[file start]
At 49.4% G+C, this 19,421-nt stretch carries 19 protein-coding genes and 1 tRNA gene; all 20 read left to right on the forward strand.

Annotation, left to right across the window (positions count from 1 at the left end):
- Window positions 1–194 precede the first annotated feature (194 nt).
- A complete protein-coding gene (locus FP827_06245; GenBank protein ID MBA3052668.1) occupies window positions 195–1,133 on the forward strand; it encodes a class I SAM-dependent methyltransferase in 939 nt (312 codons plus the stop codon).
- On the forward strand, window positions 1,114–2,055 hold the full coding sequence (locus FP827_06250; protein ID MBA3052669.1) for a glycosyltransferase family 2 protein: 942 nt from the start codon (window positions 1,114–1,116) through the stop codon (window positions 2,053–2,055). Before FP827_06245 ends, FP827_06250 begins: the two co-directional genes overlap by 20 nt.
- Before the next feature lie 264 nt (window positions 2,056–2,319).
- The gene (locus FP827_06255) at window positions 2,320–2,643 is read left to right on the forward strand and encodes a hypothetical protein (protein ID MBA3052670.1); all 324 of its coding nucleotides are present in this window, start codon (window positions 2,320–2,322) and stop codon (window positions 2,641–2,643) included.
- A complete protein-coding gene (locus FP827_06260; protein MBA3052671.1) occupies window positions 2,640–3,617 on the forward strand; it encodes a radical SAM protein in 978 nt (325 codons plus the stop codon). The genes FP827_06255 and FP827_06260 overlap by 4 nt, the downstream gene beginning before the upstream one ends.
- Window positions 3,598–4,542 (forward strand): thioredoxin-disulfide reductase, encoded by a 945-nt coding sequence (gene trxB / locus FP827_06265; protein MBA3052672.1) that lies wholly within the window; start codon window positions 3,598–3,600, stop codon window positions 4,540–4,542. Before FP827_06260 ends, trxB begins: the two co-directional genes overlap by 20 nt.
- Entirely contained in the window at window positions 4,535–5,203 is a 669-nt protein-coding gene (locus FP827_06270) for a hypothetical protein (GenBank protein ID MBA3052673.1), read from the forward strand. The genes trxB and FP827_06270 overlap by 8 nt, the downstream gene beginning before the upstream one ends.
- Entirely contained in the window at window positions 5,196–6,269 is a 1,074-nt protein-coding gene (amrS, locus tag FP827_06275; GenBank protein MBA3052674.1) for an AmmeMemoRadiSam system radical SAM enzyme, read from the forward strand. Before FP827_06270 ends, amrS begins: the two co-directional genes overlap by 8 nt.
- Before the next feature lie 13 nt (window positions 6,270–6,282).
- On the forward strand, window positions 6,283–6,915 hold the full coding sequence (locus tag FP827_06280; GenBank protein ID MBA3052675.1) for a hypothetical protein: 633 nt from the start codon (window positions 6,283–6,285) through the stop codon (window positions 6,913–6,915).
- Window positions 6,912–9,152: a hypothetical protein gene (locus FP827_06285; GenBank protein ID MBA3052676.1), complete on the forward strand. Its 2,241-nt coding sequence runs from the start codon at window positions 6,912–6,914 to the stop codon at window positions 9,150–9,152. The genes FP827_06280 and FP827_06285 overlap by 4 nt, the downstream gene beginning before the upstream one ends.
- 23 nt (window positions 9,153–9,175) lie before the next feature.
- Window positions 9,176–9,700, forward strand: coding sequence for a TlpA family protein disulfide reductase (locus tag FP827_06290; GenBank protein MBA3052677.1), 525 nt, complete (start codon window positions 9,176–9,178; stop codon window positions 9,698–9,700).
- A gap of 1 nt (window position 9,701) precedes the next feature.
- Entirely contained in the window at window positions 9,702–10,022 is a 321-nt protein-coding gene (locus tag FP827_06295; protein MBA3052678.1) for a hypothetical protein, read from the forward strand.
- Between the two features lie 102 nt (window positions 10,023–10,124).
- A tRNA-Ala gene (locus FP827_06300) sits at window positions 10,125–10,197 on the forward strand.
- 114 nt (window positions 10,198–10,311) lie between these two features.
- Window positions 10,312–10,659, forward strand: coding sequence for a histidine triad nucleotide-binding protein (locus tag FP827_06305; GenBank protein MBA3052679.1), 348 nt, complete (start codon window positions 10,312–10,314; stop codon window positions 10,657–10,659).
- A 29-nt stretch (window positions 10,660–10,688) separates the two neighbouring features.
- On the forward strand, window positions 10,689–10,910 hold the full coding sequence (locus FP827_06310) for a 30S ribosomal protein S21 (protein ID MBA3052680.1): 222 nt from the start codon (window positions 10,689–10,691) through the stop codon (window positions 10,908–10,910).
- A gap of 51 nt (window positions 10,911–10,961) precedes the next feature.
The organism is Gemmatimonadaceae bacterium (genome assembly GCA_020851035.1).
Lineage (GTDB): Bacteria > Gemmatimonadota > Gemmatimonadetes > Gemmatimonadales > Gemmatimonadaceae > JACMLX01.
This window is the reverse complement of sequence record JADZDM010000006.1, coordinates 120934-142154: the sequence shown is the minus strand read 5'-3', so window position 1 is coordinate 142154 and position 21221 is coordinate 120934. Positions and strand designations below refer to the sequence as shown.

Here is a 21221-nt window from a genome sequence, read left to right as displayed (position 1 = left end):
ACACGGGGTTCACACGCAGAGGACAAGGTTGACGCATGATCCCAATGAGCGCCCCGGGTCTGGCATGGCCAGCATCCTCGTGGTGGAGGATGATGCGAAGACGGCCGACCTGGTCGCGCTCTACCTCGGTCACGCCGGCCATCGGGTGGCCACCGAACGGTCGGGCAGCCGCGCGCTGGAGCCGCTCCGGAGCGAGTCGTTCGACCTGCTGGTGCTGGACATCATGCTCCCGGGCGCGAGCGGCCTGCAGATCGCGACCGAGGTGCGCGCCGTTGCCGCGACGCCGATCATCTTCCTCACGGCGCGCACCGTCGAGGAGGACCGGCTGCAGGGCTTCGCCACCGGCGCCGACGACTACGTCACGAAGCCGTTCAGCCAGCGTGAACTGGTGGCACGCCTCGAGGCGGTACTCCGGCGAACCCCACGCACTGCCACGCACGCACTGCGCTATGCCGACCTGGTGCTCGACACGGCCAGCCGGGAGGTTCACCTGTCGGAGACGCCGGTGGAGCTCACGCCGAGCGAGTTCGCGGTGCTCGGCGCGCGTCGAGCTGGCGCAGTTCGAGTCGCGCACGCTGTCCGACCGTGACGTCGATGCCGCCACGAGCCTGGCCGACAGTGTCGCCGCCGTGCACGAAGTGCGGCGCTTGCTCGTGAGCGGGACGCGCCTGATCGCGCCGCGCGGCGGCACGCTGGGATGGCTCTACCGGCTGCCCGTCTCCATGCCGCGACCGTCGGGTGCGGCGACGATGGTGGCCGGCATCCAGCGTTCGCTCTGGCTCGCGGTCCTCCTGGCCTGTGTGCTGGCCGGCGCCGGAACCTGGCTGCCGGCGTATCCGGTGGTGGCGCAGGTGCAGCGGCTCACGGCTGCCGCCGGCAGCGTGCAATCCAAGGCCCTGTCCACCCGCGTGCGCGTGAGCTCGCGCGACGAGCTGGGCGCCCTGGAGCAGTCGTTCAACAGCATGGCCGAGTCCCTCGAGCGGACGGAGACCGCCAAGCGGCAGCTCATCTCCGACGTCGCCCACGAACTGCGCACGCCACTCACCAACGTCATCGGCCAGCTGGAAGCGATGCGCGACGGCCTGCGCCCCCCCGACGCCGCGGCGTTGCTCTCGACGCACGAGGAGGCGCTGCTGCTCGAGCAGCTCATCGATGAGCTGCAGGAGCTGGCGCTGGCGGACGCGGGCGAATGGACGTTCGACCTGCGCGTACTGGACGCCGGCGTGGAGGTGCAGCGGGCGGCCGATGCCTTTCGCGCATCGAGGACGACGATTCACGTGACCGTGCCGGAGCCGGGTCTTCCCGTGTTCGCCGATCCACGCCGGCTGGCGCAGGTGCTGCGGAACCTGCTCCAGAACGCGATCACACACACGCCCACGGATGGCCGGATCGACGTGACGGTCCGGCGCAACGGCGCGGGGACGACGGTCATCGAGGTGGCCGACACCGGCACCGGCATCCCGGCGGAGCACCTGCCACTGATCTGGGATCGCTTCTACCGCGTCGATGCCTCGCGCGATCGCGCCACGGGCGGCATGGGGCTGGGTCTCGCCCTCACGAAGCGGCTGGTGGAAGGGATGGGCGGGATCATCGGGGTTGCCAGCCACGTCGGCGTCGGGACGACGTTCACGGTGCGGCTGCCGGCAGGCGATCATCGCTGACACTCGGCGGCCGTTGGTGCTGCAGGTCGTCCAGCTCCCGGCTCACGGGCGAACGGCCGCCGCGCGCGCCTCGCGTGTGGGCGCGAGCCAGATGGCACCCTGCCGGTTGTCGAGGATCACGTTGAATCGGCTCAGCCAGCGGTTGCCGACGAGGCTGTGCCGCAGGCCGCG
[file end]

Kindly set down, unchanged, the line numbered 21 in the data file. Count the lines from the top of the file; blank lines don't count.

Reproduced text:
- 114 nt (window positions 10,198–10,311) lie between these two features.